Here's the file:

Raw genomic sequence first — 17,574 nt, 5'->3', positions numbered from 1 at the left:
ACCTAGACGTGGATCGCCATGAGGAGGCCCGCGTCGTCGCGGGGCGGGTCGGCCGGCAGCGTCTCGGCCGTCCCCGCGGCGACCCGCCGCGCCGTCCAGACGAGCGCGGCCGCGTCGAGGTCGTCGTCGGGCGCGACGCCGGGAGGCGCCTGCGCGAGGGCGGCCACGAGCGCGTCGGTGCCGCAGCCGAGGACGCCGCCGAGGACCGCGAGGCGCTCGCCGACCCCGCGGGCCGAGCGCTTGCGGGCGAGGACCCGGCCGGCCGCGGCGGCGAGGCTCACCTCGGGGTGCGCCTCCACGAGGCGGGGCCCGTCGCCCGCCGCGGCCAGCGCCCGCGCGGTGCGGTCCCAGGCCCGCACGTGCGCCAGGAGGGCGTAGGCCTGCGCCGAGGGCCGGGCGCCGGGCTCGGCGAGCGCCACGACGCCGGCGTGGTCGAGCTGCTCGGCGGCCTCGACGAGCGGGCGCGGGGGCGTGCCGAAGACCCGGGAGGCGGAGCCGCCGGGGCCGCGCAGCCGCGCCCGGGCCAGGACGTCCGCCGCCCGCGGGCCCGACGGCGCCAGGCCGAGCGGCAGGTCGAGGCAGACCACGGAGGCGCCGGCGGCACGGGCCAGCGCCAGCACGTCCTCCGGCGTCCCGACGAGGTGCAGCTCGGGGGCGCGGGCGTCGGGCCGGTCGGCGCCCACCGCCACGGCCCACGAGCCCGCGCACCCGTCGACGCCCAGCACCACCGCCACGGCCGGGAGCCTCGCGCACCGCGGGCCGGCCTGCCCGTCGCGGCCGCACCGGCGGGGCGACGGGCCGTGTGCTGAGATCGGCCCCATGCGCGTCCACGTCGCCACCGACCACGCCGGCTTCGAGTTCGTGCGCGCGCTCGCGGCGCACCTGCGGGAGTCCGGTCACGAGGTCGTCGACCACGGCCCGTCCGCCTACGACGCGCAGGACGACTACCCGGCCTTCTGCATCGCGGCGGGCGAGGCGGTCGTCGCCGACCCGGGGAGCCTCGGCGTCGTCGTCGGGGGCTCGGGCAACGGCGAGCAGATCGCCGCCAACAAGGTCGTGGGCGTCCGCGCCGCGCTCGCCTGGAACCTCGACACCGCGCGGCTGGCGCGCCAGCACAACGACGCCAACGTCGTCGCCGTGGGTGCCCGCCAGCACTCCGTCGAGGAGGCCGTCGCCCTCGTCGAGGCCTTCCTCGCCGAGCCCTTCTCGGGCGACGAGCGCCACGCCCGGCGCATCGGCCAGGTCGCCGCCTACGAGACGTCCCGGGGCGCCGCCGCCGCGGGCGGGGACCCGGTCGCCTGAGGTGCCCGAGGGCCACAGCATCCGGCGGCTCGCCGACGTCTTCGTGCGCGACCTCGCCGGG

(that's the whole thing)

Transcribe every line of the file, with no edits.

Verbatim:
Raw genomic sequence first — 17,574 nt, 5'->3', positions numbered from 1 at the left:
ACCTAGACGTGGATCGCCATGAGGAGGCCCGCGTCGTCGCGGGGCGGGTCGGCCGGCAGCGTCTCGGCCGTCCCCGCGGCGACCCGCCGCGCCGTCCAGACGAGCGCGGCCGCGTCGAGGTCGTCGTCGGGCGCGACGCCGGGAGGCGCCTGCGCGAGGGCGGCCACGAGCGCGTCGGTGCCGCAGCCGAGGACGCCGCCGAGGACCGCGAGGCGCTCGCCGACCCCGCGGGCCGAGCGCTTGCGGGCGAGGACCCGGCCGGCCGCGGCGGCGAGGCTCACCTCGGGGTGCGCCTCCACGAGGCGGGGCCCGTCGCCCGCCGCGGCCAGCGCCCGCGCGGTGCGGTCCCAGGCCCGCACGTGCGCCAGGAGGGCGTAGGCCTGCGCCGAGGGCCGGGCGCCGGGCTCGGCGAGCGCCACGACGCCGGCGTGGTCGAGCTGCTCGGCGGCCTCGACGAGCGGGCGCGGGGGCGTGCCGAAGACCCGGGAGGCGGAGCCGCCGGGGCCGCGCAGCCGCGCCCGGGCCAGGACGTCCGCCGCCCGCGGGCCCGACGGCGCCAGGCCGAGCGGCAGGTCGAGGCAGACCACGGAGGCGCCGGCGGCACGGGCCAGCGCCAGCACGTCCTCCGGCGTCCCGACGAGGTGCAGCTCGGGGGCGCGGGCGTCGGGCCGGTCGGCGCCCACCGCCACGGCCCACGAGCCCGCGCACCCGTCGACGCCCAGCACCACCGCCACGGCCGGGAGCCTCGCGCACCGCGGGCCGGCCTGCCCGTCGCGGCCGCACCGGCGGGGCGACGGGCCGTGTGCTGAGATCGGCCCCATGCGCGTCCACGTCGCCACCGACCACGCCGGCTTCGAGTTCGTGCGCGCGCTCGCGGCGCACCTGCGGGAGTCCGGTCACGAGGTCGTCGACCACGGCCCGTCCGCCTACGACGCGCAGGACGACTACCCGGCCTTCTGCATCGCGGCGGGCGAGGCGGTCGTCGCCGACCCGGGGAGCCTCGGCGTCGTCGTCGGGGGCTCGGGCAACGGCGAGCAGATCGCCGCCAACAAGGTCGTGGGCGTCCGCGCCGCGCTCGCCTGGAACCTCGACACCGCGCGGCTGGCGCGCCAGCACAACGACGCCAACGTCGTCGCCGTGGGTGCCCGCCAGCACTCCGTCGAGGAGGCCGTCGCCCTCGTCGAGGCCTTCCTCGCCGAGCCCTTCTCGGGCGACGAGCGCCACGCCCGGCGCATCGGCCAGGTCGCCGCCTACGAGACGTCCCGGGGCGCCGCCGCCGCGGGCGGGGACCCGGTCGCCTGAGGTGCCCGAGGGCCACAGCATCCGGCGGCTCGCCGACGTCTTCGTGCGCGACCTCGCCGGG